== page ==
Hard to draw global retailers, says CPL

Business, Normal

Then National, Tuesday 11th September, 2012

ATTRACTING international retailers into PNG will get harder if the country’s outlook does not make it easier for them, according to City Pharmacy Ltd managing director Mahesh Patel.
Patel, who runs PNG’s largest supermarket chain, told the Papua New Guinea Advantage 2012 investment conference in Port Moresby yesterday that global players were also reluctant to enter PNG due to perceived and real security issues.
“And they are also reluctant if their own assessments indicate unrealistic volume expectations and superficial sales targets,” he said.
“No significant international retailer wants to spend its shareholders’ cash on more than 5% of their operating costs on security and insurance just to penetrate the market.
“I reiterate that the supply chain from the garden, to manufacturing, to retail and household is a problem that has to be addressed from a national perspective.
“For a developing nation, it is the most-critical issue hampering business growth and local prosperity.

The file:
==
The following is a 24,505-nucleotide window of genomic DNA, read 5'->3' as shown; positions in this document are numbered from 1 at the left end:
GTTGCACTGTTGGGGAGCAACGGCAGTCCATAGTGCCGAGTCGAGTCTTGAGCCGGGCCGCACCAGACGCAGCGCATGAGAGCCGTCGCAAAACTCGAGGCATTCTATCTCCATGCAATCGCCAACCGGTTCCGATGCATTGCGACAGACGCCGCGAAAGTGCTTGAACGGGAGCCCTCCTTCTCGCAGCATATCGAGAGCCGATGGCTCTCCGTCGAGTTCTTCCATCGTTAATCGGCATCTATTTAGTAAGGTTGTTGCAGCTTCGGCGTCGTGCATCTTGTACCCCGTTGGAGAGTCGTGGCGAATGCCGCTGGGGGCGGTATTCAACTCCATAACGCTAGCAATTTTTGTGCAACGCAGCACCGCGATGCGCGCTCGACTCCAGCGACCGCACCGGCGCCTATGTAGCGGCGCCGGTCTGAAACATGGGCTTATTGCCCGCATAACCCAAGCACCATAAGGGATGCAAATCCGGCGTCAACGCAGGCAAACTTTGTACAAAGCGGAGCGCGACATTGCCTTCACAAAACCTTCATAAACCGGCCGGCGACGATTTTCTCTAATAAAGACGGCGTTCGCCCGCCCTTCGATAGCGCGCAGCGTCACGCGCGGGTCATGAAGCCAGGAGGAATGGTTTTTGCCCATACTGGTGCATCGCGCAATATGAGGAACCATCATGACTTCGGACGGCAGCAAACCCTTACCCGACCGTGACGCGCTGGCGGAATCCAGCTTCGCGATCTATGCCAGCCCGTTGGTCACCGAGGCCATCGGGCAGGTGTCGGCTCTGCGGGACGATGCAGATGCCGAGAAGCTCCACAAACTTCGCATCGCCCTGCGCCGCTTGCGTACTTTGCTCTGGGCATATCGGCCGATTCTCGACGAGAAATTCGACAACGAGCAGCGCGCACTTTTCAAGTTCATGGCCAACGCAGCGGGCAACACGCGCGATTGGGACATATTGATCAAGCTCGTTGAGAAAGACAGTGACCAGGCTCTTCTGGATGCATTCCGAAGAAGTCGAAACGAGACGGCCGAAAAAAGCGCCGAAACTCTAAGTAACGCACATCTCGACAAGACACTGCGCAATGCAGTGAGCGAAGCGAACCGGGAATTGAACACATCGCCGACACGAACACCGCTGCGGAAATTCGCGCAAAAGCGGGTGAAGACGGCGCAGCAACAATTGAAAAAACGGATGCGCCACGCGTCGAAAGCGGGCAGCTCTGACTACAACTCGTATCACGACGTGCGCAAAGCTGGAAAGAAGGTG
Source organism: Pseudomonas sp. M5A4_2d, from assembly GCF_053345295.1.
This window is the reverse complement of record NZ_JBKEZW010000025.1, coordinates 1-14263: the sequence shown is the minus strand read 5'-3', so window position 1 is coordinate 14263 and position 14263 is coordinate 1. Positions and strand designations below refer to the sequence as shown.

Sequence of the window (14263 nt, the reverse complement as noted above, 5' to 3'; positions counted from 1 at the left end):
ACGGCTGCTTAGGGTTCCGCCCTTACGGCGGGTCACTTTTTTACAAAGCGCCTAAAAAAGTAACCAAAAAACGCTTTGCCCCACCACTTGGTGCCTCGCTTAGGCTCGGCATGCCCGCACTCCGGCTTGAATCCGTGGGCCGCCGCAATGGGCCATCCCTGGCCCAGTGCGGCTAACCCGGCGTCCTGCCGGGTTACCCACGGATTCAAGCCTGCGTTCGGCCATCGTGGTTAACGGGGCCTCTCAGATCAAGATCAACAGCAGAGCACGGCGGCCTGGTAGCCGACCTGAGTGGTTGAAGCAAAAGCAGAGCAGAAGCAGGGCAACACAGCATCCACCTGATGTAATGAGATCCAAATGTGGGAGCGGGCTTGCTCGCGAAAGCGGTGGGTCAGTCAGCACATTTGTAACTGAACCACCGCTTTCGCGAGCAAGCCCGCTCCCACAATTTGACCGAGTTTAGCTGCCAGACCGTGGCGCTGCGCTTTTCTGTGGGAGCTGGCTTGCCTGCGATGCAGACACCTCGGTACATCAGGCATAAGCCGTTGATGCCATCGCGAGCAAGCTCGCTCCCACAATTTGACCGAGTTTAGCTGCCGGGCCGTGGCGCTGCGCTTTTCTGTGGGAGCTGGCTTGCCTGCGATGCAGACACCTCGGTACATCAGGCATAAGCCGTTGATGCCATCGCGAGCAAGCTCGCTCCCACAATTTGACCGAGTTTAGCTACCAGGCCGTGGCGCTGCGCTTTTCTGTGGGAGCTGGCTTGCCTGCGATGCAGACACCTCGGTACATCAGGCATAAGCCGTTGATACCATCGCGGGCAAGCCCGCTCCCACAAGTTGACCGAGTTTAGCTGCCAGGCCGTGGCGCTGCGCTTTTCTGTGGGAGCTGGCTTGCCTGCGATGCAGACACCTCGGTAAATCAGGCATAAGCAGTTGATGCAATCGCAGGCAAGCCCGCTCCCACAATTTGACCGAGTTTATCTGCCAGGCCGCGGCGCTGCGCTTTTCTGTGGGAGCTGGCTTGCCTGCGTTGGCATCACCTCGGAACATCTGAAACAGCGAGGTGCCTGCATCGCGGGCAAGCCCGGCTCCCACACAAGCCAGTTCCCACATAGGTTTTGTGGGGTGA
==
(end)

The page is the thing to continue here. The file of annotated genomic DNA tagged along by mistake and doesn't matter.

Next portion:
“For most people, the means of making an honest living is selling raw products to an accessible market or retailers – for a better price.
“This is not happening, because of high costs to everyone in the chain.”
Patel told of CPL’s buying fresh vegetables in the Highlands and air freighting them to Port Moresby.
“We charter an aircraft five times a week to bring fresh vegetables to sell in Moresby,” he said.
“It’s the fastest and most-reliable mode of transportation, so the perishable items are as fresh as we can deliver.
“Our customers and clients expect this and we strive to deliver on our promise.
“I have now assumed a key role in the supply chain as a charter management specialist.
“Thankfully, I am not a pilot, or the temptation would be for me to fly and pick up the vegetables myself.
“The problem is not restricted to the Highlands … it’s across the country!”
Patel said high import duties and in some specific categories, government restrictions on new entrants as a policy to protect local manufacturers, was another problem.
“It’s an issue that the ICCC (Independent Consumer and Competition Commission) has recognised and is addressing, as we see in public reports and debate on rice, sugar, and chicken,” he said.
“The list goes on.”